The Hydrostones

The historic Hydrostone neighbourhood was built to provide housing after the Halifax Explosion. Hydrostone isn't actually stone - it's concrete block finished with crushed granite to make it look like cut stone. It was an attractive, practical and cost-effective material for rebuilding after the tragedy.

On December 6, 1917 two ships collided in the Narrows of Halifax Harbour. One of the ships was carrying explosives and the resulting blast devastated much of the North End of Halifax and flattened wooden buildings on both sides of the Narrows. Many buildings that were not destroyed by the force of the explosion were destroyed by fires caused by overturned stoves.

The Halifax Relief Commission was established to deal with the tragedy’s aftermath, including building homes for the hundreds of homeless families. The rebuilding of the North End was the first planned housing project in Canada and the most ambitious utilization of concrete blocks undertaken up to that time.

George Ross of Montreal architectural firm Ross and Macdonald offered his services at a bargain rate. He wanted to build an attractive, English-style garden suburb. Not surprisingly given the circumstances, he also wanted to ensure the homes were fire-resistant. He decided on Hydrostone for the exterior of the houses because it was stronger and more fire-resistant than wood.

Hydrostone, which is a brand name, not a type of rock, was made of Portland cement, sand, water and gravel or crushed stone. (Gravel and crushed stone are both small rocks. The difference is that gravel is broken down naturally by weathering and erosion, while crushed stone is broken down by a machine, i.e. a rock crusher. Both are referred to as aggregate and used in concrete.)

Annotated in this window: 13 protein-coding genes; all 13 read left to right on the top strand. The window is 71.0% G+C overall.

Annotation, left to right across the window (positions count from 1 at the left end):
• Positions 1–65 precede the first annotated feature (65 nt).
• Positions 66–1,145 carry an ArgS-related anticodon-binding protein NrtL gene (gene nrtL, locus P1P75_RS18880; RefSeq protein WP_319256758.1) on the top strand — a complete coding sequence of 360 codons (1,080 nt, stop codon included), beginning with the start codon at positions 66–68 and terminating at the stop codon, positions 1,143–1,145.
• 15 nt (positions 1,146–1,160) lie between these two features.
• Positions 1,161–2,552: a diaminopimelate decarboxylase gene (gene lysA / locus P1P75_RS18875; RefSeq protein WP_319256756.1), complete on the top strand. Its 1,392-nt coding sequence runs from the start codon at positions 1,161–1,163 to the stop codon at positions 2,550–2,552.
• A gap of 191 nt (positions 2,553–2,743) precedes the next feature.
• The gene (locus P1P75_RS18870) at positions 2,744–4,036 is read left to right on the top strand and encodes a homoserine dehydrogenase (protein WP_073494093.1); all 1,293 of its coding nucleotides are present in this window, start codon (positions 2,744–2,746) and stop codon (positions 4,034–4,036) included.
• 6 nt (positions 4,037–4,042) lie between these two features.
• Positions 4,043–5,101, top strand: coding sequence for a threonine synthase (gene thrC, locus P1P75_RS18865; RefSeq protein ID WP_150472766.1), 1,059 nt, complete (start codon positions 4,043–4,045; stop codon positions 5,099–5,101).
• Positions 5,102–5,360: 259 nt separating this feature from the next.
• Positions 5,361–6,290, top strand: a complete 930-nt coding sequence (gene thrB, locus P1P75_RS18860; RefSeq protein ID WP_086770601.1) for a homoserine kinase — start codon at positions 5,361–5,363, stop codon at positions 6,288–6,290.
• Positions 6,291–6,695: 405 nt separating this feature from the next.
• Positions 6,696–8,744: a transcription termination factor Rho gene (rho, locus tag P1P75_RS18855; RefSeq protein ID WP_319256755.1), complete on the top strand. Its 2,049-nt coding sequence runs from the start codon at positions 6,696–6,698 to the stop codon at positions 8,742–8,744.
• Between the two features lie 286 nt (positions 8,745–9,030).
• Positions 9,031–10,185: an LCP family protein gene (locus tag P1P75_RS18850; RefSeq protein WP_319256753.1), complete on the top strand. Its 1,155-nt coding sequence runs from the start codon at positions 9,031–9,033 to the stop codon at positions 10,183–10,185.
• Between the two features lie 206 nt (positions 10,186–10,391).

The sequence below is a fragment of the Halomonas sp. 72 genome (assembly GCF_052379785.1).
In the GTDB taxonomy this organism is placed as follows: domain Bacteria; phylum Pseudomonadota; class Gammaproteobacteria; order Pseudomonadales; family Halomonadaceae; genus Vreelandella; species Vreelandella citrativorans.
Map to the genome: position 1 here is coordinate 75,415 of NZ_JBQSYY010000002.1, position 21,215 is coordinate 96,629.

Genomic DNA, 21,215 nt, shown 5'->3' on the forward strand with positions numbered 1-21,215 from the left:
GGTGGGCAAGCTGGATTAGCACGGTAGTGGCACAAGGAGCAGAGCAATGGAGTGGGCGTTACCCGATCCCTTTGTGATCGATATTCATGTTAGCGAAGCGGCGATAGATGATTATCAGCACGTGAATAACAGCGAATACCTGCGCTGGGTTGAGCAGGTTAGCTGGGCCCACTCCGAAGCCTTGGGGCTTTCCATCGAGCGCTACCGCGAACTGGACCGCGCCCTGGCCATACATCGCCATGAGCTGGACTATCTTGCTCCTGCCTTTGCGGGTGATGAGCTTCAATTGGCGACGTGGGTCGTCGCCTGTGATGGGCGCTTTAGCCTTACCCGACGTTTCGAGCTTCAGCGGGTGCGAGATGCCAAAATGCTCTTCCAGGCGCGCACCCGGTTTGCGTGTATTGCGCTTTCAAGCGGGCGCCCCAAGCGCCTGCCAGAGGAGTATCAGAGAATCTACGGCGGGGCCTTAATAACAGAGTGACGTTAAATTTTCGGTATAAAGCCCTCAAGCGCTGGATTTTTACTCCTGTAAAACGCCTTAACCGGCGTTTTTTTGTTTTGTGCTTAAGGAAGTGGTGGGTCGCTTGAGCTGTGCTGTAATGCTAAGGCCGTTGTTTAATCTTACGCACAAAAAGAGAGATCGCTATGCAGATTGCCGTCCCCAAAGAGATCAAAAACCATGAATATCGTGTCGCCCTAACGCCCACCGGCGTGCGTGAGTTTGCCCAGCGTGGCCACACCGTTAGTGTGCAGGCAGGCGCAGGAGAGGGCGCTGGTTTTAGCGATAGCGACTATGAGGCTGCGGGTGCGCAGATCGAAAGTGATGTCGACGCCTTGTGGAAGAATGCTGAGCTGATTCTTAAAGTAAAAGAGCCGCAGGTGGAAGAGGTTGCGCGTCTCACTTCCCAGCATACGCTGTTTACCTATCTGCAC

Each Hydrostone block was moulded under 150,000 pounds of pressure to give it “a smaller percentage of [water] absorption than any other building material,” the Hydrostone Company of Chicago claimed in a 1919 advertisement that promoted Hydrostone as “The Material Used in Rebuilding Halifax”. “This pressure forces the excess moisture to the surface at all points and compacts the aggregates so closely that a perfect bond is insured, giving maximum density and strength.”

The blocks were manufactured at the Canadian Hydro-Stone Company’s plant in Eastern Passage and transported by narrow-gauge railway to a nearby dock for shipment to Halifax.

The huge quantity of Hydrostone needed for rebuilding led to hiring at the plant. The August 26, 1918 Halifax Herald contained a want ad for “100 handy men for Hydorstone Making.” (The misspelling of Hydrostone was in the actual ad.) It promised “Best wages paid. First class board on the job. Apply at works plant wharf or at 159 Upper Water Street.”

(The same edition also included a warning to owners of homes damaged in the Explosion not to give liquor during working hours to workmen repairing houses because “This seriously interferes with the general progress of the Reconstruction work….”)

In total, 325 homes were built in a 23-acre neighbourhood, plus a row of shops. City Planner Thomas Adam’s plan for the redevelopment also set aside the former Fort Needham military grounds as a hilltop public park with magnificent views of the city. 

On February 10, 1921 the Evening Echo newspaper ran several letters from children who were living in the new Hydrostone homes. Robert Noble, who sadly lost his father and brother in the Explosion, started his letter by writing: “I like my new home. I am not afraid of fire in the night there.”

Thanks to the Nova Scotia Archives for preserving so much of Nova Scotia’s history, including several items referenced above.

Aftermath of the Halifax Explosion.

Building the Hydrostone neighbourhood.

Hydrostone homes.